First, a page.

The Dulles Toll Road is about to get more expensive, and its administrators want you to know why.

Toward that end, the Metropolitan Washington Airports Authority, which is responsible for the toll road, held a public hearing on the subject in Loudoun County Thursday evening. 

Construction on the Dulles Corridor Metro project is seen, looking west on the Dulles Toll Road from the Weihle Avenue overpass. (Jahi Chikwendiu/WASHINGTON POST)

As the Bulldogs' girls' volleyball team drew cheers in the gym across the hall, two dozen MWAA staffers manned stations ringing the cafeteria, on hand to explain all things toll road, from the looming toll increase to the road's basic maintenance. 

 "It's educational," said Andrew Rountree, MWAA's chief financial officer. "We want to show our customers that we're not only raising the toll. We're also maintaining the roads and building infrastructure."

The toll is likely to increase by 50 cents at the start of 2013 and could increase almost an additional $2 in the next two years.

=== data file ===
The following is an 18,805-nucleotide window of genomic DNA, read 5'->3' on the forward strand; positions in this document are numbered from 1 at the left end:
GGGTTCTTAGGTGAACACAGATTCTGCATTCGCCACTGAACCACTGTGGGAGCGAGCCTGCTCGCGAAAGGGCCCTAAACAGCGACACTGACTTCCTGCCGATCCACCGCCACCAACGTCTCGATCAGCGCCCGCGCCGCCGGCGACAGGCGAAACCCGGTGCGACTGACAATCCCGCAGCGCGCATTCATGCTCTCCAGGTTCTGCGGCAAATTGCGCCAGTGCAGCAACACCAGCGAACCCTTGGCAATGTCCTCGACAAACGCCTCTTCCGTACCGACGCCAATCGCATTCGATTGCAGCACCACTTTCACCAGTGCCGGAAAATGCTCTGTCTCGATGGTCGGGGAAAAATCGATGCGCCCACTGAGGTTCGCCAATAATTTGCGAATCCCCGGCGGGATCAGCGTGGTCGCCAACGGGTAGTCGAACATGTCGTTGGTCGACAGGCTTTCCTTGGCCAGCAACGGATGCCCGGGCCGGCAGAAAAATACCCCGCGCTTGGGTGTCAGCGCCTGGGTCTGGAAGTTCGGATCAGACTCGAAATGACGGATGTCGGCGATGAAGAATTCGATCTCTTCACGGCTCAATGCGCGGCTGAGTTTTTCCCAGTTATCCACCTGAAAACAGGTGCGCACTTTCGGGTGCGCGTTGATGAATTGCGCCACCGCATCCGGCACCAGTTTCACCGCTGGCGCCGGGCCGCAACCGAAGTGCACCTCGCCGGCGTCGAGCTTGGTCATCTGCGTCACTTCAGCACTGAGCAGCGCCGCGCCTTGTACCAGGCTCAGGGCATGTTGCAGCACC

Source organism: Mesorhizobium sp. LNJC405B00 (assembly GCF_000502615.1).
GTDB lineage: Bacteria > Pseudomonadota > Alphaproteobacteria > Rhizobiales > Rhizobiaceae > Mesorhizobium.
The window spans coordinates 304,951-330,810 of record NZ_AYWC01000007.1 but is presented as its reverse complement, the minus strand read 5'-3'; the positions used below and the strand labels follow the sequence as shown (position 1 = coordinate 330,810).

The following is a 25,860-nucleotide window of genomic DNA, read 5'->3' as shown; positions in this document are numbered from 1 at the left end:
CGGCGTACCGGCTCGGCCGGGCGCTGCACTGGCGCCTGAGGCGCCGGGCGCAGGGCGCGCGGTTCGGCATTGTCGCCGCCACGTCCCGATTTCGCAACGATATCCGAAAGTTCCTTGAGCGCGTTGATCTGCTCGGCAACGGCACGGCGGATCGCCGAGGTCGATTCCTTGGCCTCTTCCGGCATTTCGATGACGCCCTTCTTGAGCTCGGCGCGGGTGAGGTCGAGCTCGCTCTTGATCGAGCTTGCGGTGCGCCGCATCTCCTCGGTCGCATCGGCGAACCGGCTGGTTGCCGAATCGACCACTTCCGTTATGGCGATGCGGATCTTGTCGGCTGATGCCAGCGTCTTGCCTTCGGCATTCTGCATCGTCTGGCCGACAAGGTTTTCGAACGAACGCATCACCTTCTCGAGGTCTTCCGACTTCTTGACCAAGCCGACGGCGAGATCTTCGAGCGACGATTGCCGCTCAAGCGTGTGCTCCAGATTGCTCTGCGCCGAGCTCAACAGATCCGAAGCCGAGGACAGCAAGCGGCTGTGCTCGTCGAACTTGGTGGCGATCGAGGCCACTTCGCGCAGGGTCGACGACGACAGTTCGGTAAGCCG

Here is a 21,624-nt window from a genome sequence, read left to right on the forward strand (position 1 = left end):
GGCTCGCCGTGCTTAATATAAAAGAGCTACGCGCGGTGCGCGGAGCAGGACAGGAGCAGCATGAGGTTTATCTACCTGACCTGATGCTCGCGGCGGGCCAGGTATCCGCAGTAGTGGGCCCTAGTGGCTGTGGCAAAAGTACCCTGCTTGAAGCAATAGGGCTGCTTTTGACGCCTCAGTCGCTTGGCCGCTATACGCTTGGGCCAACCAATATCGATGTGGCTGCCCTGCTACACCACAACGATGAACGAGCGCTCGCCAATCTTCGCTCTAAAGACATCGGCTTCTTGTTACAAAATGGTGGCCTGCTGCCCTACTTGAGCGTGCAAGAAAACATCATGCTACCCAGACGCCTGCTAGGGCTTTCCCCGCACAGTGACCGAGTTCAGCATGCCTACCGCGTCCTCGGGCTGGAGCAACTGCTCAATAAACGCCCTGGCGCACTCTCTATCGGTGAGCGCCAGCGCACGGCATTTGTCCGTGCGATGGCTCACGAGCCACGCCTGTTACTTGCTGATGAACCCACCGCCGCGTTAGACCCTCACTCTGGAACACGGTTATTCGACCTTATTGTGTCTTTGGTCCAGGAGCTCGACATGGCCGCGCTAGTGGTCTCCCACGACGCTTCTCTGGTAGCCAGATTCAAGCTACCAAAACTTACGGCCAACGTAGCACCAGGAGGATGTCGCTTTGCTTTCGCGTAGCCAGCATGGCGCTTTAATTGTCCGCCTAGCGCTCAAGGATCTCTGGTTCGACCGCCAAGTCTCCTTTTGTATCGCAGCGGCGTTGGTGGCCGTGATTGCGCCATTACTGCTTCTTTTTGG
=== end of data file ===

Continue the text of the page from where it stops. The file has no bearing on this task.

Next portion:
Rich Knox, a retiree from Franklin Farms said he attended the public hearing to to object to the toll increase and the Silver Line construction for which it will help pay.

"I was asking about the Metro passengers' contribution," Knox said. "They told me the passengers aren't even in the budget. So someone's getting a free ride."

Outside the school, Joanne LaRock of Hamilton  collected signatures for a petition against the toll increase, and sold bumper stickers to match. 

"The toll increase is going to drive traffic off the toll road and into all the roads around it," LaRock said. "It would be a shame if people couldn't afford the toll."

While toll road users were invited to submit official comments at Thursday's hearing, the toll is likely to increase — to double, from $2.25 to $4.50 by 2015 — whether commuters like it or not.

"There definitely needs to be a toll increase," said Mark Adams, MWAA's deputy CFO. "We've got outstanding debt, and we need to pay it."